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© UNICEF/ HQ95-0969/ Johannes
© UNICEF/ HQ03-0536E/ Pirozzi
The challenges facing children in Islamic countries exceed the capacity of any single organization - by far.
Building a world that is fit for children requires the involvement of all sectors of society - individuals, governments, faith-based groups, academic institutions, inter-governmental agencies, philanthropic foundations, civil society organizations and, of course, children and young people themselves.
More than one quarter of the world's 2 billion children live in Muslim countries - members of the Organization of the Islamic Conference (OIC) - where they represent more than 40 percent of the Muslim population. These children live in rich and poor countries on several continents. But the statistics make it clear that the 600 million children living in the world's Islamic countries are facing extraordinary challenges - from poverty and disease to education and protection - that warrant a special focus.
The OIC countries are building upon the strength of Islamic traditions - self-help, solidarity and protection of the vulnerable - to reaffirm their commitments to their children. They have ratified the Convention on the Rights of the Child and other international human rights instruments; now the challenge is to implement them. Active partnerships among OIC governments, as well as with regional and international financial institutions and the private sector, will be essential to provide the necessary funding and technical expertise to make a real difference for children. The flow of development assistance needs to be increased, with the wealthier OIC countries assuming their responsibility towards the poorer, and channeled more deliberately to address the needs of children.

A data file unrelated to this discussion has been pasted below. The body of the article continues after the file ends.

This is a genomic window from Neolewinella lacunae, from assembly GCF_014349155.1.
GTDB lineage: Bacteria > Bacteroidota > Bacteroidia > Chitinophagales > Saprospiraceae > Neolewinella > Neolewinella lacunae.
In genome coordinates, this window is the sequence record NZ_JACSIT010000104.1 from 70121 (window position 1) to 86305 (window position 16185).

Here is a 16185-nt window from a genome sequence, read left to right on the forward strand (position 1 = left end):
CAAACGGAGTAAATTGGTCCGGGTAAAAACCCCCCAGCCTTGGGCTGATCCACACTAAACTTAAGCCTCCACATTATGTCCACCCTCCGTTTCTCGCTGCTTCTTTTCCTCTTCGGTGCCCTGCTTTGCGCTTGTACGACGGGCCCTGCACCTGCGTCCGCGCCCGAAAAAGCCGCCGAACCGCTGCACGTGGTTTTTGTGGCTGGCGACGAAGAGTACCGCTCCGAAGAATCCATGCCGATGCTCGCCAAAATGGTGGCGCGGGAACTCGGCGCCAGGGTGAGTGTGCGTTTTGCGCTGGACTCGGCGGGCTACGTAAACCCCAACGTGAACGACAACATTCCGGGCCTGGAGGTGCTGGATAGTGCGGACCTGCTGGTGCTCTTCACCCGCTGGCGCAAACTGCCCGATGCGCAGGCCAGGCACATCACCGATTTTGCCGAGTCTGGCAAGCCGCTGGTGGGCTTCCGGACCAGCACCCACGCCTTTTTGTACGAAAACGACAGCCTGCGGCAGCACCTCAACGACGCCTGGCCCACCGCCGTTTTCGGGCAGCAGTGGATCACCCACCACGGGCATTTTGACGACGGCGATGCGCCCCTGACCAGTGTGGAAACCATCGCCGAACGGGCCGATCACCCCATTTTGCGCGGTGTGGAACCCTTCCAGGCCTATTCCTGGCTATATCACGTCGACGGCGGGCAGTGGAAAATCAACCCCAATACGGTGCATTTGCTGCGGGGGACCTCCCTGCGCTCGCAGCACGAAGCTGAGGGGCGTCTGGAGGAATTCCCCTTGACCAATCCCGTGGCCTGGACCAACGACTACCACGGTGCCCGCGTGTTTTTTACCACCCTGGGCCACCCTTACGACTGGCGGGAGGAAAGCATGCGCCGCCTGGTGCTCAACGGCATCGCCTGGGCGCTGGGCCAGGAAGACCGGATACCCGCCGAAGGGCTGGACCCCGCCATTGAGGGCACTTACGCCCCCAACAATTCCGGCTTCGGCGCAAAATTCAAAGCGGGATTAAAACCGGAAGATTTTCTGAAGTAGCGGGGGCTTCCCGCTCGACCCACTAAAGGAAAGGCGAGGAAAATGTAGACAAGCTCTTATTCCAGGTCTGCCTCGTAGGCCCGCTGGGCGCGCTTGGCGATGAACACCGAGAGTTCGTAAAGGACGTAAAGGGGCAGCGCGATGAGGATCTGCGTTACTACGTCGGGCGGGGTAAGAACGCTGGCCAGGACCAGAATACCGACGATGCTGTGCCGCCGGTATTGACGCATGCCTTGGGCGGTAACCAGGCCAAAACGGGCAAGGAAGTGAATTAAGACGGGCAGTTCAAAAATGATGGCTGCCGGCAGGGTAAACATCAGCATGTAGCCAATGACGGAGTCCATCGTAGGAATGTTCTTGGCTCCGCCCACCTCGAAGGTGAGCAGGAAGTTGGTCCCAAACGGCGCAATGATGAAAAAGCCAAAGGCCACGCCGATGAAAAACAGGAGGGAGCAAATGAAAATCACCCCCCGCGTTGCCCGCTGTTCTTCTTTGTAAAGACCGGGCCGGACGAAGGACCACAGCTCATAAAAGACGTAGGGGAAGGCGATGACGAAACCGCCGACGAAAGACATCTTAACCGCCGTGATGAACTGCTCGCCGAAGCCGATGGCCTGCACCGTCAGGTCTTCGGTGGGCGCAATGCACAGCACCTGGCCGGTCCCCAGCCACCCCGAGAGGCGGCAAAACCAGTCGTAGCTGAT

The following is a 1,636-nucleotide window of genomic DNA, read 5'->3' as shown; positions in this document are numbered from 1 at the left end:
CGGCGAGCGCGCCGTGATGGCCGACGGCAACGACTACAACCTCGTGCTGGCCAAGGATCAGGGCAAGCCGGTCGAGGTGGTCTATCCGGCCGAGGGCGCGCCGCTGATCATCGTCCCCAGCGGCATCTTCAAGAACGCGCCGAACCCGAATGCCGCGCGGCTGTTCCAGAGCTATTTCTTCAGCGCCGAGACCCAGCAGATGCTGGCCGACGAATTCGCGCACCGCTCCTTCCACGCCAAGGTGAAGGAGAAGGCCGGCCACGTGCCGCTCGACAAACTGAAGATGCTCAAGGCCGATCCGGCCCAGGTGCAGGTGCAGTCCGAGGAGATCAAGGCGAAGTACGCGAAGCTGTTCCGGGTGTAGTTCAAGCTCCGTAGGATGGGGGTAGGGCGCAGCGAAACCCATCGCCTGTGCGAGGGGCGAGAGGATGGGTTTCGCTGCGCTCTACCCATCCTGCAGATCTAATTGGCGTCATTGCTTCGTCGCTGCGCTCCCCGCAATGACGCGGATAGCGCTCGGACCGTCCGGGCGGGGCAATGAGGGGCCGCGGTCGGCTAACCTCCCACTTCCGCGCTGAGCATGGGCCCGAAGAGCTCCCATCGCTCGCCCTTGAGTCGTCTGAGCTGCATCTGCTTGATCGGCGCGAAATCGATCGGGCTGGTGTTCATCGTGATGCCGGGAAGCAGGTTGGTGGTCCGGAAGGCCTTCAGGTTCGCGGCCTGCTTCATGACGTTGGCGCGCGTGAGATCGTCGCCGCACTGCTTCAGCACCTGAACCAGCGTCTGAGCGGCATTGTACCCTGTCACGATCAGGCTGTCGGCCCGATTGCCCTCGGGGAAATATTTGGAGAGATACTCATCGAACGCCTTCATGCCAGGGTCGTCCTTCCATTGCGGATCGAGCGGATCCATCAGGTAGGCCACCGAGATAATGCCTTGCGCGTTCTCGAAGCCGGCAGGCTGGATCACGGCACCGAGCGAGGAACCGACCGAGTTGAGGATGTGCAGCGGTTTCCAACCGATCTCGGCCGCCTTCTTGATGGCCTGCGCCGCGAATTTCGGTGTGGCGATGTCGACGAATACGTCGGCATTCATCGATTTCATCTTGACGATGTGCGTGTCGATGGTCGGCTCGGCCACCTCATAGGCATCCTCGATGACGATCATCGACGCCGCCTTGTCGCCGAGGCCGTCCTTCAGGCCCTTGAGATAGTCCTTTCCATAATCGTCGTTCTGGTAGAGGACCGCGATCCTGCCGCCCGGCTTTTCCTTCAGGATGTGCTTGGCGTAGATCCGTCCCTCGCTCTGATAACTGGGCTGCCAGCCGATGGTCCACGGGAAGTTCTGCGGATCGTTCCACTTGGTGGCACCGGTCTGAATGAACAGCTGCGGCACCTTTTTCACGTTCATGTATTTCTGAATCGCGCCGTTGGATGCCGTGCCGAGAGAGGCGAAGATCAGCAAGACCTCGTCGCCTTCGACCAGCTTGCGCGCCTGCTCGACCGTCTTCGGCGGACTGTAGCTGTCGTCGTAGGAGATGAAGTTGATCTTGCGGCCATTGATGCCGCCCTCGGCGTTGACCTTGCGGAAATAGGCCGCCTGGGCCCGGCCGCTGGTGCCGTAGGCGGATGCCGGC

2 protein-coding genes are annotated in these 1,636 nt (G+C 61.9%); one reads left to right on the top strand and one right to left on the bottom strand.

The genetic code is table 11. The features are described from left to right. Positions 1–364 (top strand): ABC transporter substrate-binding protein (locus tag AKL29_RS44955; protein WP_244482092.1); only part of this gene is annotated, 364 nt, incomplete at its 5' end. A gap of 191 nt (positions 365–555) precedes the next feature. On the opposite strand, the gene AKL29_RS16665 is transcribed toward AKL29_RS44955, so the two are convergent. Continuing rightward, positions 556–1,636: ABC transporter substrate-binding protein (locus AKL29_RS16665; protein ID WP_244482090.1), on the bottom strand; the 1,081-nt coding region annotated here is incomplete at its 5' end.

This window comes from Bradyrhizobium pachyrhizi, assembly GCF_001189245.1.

As OIC countries contend with the pressures of economic globalization on often fragile local economies, they also face the challenges that globalization poses to values from which Islamic societies are founded. The tension between "Western Culture" and the Islamic world and the apparent alienation of so many young Muslims represents one of the principal current threats to international peace, security and development.
In keeping with UNICEF's mandate to protect the rights of all children, UNICEF has the opportunity and responsibility to mobilize leaders and citizens from the Islamic world to make a real and lasting difference for more than a quarter of the world's children. The systemic engagement of the Islamic world and the creation of lasting partnerships will not only improve the lives of individual children today, but accelerate human development and promote global peace and security.


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